One hour after breakfast, all participants performed an incremental exhaustive exercise on an electrically braked cycle ergometer (Monark: Ergomedic 839E Electronic Test Cycle) as described before by Heyman et al. (2007). Heart rate was continuously determined by an electrocardiogram (Schiller AT-102 ECG Machine, California, USA). Oxygen consumption was measured continuously by a breath-by-breath gas monitoring (Medical Graphics CPX/D, Saint Paul, MN, USA).

Blood sampling

Three blood samples from an antecubital vein were made, the first one in fasting conditions, the second 1 h after a standardized breakfast and the third one immediately at the end of the maximal test. At each extraction, the blood was collected in a vacutainer tube containing tetraacetic diamine ethylene acid (EDTA). The collected venous blood samples were immediately placed in ice. Plasma from the venous blood samples was separated by centrifugation (3,000g, 5 min, 4°C) and the aliquots of plasma were stored at −80°C for use in subsequent chemical analyses.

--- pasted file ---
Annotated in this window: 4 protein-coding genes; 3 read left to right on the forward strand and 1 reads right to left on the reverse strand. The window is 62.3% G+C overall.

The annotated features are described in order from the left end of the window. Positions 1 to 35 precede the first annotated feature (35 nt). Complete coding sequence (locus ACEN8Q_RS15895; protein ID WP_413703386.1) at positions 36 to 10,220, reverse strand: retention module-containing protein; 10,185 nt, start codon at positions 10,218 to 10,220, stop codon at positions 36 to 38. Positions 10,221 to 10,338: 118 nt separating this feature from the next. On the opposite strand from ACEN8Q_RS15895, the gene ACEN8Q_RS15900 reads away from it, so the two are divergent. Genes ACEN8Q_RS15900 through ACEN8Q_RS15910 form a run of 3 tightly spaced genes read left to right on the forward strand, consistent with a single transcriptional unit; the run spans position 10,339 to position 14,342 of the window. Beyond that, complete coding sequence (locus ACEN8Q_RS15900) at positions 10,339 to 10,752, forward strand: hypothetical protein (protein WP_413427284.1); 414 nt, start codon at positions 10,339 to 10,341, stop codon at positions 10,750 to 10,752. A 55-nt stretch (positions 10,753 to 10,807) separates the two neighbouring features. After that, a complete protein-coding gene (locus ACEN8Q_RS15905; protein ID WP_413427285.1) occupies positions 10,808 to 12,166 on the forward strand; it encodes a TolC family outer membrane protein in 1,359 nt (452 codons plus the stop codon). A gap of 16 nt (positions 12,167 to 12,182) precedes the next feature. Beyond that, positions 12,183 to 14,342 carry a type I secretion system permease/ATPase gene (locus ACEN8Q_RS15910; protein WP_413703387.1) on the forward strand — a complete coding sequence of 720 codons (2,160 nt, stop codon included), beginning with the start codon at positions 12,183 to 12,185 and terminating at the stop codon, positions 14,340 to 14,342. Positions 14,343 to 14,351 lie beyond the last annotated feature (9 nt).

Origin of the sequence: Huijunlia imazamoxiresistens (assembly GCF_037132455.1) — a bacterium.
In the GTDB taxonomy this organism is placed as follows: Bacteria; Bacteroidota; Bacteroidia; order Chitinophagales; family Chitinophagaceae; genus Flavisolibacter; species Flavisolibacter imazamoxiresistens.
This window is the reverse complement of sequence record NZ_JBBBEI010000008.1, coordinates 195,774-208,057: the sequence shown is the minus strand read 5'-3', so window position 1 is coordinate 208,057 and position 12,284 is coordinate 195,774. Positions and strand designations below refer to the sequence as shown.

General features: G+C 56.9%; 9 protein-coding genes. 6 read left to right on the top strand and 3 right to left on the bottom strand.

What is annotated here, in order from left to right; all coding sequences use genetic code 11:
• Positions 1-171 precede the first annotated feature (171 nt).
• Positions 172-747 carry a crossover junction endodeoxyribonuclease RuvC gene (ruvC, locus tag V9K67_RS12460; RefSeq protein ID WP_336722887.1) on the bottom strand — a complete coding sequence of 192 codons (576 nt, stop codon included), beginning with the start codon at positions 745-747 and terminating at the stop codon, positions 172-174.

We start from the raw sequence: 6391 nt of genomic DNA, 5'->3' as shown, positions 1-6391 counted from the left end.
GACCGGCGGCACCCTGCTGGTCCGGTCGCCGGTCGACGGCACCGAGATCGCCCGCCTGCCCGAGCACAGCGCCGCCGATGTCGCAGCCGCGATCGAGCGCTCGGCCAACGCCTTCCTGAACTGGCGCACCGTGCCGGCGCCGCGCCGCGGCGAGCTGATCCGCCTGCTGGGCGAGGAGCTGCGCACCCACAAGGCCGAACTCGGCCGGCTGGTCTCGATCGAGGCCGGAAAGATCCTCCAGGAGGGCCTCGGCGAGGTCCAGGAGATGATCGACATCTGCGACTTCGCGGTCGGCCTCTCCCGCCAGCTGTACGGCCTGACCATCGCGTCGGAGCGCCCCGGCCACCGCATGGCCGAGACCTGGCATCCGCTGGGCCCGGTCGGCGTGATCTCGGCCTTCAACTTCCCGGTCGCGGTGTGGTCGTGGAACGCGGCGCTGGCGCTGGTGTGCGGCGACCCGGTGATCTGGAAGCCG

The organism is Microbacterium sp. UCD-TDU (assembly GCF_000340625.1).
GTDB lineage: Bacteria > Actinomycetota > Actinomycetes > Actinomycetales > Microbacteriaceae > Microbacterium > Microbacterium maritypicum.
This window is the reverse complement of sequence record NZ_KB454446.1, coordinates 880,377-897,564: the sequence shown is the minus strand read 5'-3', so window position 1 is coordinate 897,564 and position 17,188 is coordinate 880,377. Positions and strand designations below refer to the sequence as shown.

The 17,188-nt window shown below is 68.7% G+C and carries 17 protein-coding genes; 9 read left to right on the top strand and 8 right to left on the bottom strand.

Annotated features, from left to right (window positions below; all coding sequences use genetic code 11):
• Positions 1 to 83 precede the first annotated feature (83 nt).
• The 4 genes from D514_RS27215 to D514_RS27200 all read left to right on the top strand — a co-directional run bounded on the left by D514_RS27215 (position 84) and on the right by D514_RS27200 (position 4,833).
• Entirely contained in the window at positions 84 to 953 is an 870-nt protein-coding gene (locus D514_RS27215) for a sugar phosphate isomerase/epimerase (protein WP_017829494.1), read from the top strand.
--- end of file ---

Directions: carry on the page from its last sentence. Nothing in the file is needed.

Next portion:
Biochemical analysis

Plasma catecholamine concentrations were measured by high-performance liquid chromatography (HPLC) (Chromosystems, Thermofinnigan, France), following the method of Koubi et al. (1991). Before the HPLC runs, catecholamines were extracted by selective absorption from aluminum oxide (Chromsystems-HPLC-Kit, Waters, Milford, MA, USA). The aluminum oxide was shaken up briefly with an extraction buffer (50 μl) and then 1 ml of plasma was added to 50 μl internal standard solution (600 pg dihydroxybenzylamine). The aluminum oxide was then washed three times, with a brief centrifugation between washes. The catecholamines were extracted with 120 μl elution buffer by shaking it briefly and subjecting it to a final centrifugation at 1,500g for 1 min. Then, 50 μl of the sample eluant was injected into HPLC column (Resolve TM 5 μl Sherical C 18, HPLC column, Waters) and eluted with a mobile phase. The flow rate was 1 ml/min at 13.8 mPa and a potential of 0.60 V. The chromatogram was analyzed by computer integration (Baseline 815, Waters). The detection limit of catecholamines in the described method was 0.06 nM and the inter-assay coefficient of variation was 6.5%.